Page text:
This trough extended out over the Gulf from the Yucatan Peninsula and provided the focus for the development of showers and thunderstorms in the region, eventually leading to the formation of Tropical Storm Andrea.
TRMM rainfall amounts (June 1-7) along Andrea's track (shown by the white line connecting the storm symbols) were between 45 and 90 mm (~2 to 4 inches, shown in darker blue and green, respectively; with locally high amounts from around 100 mm (~4 inches, shown in yellow) to around 150 mm (~6 inches, shown in red) over parts of South Carolina, eastern Georgia, and coastal North Carolina.
Credit: Credit: SSAI/NASA Goddard Space Flight Center, Hal Pierce
With its suite of passive microwave and active radar sensors, the Tropical Rainfall Measuring Mission or TRMM satellite is ideally suited to measure rainfall from space. TRMM is a joint mission between NASA and the Japanese Space Agency.
For increased coverage, TRMM is used to calibrate rainfall estimates from other additional satellites. The TRMM- based, near-real time Multi-satellite Precipitation Analysis (TMPA) at the NASA Goddard Space Flight Center in Greenbelt, Maryland is used to estimate rainfall over a wide portion of the globe.
At NASA Goddard, the TMPA rainfall totals were calculated for the eastern Gulf and the surrounding region for the period 1-7 June 2013, covering the time before Andrea formed until it was passing through eastern North Carolina. The calculations were mapped on an image at NASA Goddard. The TRMM data showed rainfall totals on the order of 400 to 500 mm (~16 to 20 inches) stretching from the eastern tip of the Yucatan to western Cuba and over the southeast Gulf of Mexico. Upwards of 600 mm (~24 inches) occurred offshore over the Yucatan Straight. There were reports of widespread flooding over western Cuba but no injuries.
Elsewhere, amounts over South Florida are on the order of 100 to 200 mm (~4 to 8 inches), while amounts over northern Florida are generally on the order of 100 mm (~4 inches) or less.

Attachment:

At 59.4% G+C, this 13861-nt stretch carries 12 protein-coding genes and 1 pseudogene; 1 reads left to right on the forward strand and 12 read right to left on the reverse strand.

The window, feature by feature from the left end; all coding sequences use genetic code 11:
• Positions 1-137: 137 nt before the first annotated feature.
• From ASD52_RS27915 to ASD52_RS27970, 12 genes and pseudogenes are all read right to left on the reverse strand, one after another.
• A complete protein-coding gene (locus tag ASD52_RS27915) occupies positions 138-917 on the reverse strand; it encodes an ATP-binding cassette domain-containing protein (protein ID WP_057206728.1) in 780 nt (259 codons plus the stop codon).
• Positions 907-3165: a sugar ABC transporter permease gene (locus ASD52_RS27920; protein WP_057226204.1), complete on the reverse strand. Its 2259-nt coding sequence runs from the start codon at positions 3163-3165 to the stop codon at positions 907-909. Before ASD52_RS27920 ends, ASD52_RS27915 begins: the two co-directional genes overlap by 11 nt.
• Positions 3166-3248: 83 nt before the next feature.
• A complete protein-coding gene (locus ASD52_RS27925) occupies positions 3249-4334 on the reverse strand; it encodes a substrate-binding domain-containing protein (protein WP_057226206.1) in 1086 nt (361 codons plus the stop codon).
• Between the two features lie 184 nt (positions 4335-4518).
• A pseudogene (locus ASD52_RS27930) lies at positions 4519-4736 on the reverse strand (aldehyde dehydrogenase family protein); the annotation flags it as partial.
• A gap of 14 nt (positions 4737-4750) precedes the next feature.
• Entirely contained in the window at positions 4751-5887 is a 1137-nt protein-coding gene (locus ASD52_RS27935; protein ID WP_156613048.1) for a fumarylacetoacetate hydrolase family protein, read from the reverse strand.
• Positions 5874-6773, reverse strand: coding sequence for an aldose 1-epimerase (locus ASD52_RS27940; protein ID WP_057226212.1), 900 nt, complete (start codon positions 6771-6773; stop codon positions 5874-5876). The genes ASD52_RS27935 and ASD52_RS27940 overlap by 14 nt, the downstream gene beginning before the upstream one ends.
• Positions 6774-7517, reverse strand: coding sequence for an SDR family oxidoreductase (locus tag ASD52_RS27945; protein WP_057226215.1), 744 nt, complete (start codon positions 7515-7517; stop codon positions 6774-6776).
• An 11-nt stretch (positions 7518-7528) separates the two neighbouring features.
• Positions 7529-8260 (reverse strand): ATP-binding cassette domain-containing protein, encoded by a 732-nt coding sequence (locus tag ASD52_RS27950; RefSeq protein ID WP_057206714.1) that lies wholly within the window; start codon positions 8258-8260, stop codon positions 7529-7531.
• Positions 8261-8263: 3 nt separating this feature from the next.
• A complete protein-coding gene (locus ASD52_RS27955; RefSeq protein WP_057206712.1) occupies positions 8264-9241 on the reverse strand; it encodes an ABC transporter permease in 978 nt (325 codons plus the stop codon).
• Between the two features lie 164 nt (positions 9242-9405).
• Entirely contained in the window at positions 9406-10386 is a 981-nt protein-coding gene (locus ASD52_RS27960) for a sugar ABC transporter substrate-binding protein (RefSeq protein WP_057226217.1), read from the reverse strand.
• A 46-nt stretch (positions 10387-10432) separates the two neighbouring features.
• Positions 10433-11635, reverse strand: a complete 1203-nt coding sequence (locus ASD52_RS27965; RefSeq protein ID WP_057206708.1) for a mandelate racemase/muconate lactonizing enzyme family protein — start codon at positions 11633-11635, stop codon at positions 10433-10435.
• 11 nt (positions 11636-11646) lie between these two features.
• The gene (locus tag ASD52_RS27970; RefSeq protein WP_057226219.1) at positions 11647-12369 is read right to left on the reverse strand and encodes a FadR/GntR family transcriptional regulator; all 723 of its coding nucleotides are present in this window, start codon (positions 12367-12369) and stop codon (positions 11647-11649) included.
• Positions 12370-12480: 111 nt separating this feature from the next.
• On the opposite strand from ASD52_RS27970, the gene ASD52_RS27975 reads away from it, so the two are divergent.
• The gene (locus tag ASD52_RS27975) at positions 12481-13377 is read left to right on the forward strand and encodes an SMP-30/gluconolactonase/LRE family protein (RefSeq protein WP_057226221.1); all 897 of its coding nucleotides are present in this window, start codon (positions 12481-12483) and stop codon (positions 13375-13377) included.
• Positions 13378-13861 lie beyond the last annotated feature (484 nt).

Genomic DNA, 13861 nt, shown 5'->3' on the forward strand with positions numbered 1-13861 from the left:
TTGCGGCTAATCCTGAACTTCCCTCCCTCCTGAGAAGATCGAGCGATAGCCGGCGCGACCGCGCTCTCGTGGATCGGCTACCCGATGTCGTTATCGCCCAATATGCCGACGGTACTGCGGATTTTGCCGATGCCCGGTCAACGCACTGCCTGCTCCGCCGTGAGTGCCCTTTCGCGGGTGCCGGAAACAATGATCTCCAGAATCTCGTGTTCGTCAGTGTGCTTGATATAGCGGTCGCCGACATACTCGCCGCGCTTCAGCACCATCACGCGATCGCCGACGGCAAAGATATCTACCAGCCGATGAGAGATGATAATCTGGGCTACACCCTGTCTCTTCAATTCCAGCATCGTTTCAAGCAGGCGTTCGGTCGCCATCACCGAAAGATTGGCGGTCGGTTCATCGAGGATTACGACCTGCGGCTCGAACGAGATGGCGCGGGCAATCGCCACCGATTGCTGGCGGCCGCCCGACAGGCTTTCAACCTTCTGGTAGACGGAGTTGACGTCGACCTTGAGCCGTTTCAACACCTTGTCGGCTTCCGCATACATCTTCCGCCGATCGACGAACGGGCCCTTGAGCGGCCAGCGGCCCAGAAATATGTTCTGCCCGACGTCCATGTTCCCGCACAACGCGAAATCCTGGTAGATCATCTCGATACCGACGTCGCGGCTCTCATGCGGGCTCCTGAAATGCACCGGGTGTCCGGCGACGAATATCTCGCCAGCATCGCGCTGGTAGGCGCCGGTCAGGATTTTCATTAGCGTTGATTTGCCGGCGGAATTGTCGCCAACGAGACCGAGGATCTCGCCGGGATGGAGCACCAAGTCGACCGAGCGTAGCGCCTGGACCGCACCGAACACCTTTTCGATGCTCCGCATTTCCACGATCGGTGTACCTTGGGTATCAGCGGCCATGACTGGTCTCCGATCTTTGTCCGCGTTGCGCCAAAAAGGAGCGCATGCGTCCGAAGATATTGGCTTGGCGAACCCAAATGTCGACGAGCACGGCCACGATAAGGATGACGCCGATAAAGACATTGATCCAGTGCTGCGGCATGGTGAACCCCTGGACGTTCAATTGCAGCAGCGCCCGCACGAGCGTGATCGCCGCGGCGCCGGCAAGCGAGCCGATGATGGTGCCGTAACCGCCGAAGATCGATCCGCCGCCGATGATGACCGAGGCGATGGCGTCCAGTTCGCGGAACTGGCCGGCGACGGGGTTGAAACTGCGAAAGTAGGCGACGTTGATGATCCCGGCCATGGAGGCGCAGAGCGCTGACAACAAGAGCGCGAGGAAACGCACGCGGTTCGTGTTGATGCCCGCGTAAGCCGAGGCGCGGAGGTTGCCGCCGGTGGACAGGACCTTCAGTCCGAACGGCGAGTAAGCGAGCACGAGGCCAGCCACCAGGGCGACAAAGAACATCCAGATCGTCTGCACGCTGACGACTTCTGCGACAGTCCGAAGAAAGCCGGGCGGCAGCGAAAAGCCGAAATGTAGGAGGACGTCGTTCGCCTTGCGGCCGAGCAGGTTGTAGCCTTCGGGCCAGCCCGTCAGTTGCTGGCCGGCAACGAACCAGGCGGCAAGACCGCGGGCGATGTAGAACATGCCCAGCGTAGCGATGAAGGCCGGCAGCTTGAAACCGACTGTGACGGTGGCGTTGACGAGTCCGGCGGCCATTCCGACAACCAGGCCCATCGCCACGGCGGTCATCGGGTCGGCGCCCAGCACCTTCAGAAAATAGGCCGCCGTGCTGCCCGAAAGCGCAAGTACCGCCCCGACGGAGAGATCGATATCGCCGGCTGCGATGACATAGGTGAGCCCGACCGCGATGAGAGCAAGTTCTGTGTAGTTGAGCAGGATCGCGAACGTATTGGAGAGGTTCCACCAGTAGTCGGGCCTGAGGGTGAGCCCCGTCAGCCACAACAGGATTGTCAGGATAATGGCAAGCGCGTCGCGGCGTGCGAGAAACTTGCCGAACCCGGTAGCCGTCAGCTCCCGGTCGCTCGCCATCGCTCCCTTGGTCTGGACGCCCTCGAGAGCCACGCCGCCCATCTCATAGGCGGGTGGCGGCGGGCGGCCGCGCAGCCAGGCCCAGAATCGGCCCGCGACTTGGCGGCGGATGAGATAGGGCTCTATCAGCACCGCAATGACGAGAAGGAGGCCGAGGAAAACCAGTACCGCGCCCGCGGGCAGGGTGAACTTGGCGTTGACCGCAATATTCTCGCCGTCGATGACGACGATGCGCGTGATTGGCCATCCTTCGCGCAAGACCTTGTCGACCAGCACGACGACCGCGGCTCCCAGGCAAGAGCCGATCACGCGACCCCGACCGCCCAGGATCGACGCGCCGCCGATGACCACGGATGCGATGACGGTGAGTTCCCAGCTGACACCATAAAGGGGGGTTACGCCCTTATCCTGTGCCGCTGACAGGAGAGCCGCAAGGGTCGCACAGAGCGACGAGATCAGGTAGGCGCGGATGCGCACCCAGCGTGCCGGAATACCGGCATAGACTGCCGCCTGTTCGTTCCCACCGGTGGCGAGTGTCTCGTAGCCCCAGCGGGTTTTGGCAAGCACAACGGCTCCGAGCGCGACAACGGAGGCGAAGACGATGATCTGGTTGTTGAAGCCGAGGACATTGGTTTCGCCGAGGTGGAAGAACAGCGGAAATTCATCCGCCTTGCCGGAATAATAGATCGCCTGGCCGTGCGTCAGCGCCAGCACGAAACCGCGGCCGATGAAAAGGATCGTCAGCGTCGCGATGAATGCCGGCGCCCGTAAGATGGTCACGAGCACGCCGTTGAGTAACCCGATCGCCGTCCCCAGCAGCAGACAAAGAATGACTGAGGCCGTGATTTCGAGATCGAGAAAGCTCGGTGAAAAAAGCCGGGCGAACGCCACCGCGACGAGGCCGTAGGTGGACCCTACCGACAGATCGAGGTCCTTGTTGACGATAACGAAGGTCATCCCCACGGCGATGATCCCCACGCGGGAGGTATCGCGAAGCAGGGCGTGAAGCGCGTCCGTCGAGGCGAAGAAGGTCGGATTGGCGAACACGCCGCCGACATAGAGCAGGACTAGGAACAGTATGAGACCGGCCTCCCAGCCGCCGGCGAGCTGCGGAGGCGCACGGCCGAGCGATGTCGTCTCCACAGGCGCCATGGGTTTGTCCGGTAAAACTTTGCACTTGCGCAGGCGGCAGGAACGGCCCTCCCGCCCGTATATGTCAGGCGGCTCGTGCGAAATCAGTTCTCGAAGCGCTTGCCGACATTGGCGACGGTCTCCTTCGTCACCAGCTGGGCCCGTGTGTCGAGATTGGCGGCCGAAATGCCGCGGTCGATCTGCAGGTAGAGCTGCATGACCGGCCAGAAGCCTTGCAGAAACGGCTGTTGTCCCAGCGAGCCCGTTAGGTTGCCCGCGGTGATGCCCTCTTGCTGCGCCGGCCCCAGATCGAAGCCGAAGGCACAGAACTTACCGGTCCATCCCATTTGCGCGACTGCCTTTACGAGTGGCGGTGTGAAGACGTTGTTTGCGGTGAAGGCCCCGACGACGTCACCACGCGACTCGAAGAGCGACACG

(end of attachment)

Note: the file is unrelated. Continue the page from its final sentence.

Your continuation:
As Andrea moved northward up the United States' east coast, it began to accelerate as it transitioned into an extra-tropical system. Because of this, rainfall amounts were significantly lighter. A second image created at NASA Goddard showed TMPA rainfall totals for the eastern U.S. for the same period (June 1 through 7). In general, rainfall amounts along Andrea's track were between 45 and 90 mm (~2 to 4 inches) with locally high amounts from around 100 mm (~4 inches to around 150 mm (~6 inches) over parts of South Carolina, eastern Georgia, and coastal North Carolina.
Rob Gutro | EurekAlert!
NASA sees the end of ex-Tropical Cyclone 02W
21.04.2017 | NASA/Goddard Space Flight Center
New research unlocks forests' potential in climate change mitigation
21.04.2017 | Clemson University
The nearby, giant radio galaxy M87 hosts a supermassive black hole (BH) and is well-known for its bright jet dominating the spectrum over ten orders of magnitude in frequency. Due to its proximity, jet prominence, and the large black hole mass, M87 is the best laboratory for investigating the formation, acceleration, and collimation of relativistic jets. A research team led by Silke Britzen from the Max Planck Institute for Radio Astronomy in Bonn, Germany, has found strong indication for turbulent processes connecting the accretion disk and the jet of that galaxy providing insights into the longstanding problem of the origin of astrophysical jets.
Supermassive black holes form some of the most enigmatic phenomena in astrophysics. Their enormous energy output is supposed to be generated by the...
The probability to find a certain number of photons inside a laser pulse usually corresponds to a classical distribution of independent events, the so-called...
Microprocessors based on atomically thin materials hold the promise of the evolution of traditional processors as well as new applications in the field of flexible electronics. Now, a TU Wien research team led by Thomas Müller has made a breakthrough in this field as part of an ongoing research project.
Two-dimensional materials, or 2D materials for short, are extremely versatile, although – or often more precisely because – they are made up of just one or a...
Two researchers at Heidelberg University have developed a model system that enables a better understanding of the processes in a quantum-physical experiment...
Glaciers might seem rather inhospitable environments. However, they are home to a diverse and vibrant microbial community. It’s becoming increasingly clear that they play a bigger role in the carbon cycle than previously thought.
A new study, now published in the journal Nature Geoscience, shows how microbial communities in melting glaciers contribute to the Earth’s carbon cycle, a...
20.04.2017 | Event News
18.04.2017 | Event News
03.04.2017 | Event News
21.04.2017 | Physics and Astronomy
21.04.2017 | Health and Medicine
21.04.2017 | Physics and Astronomy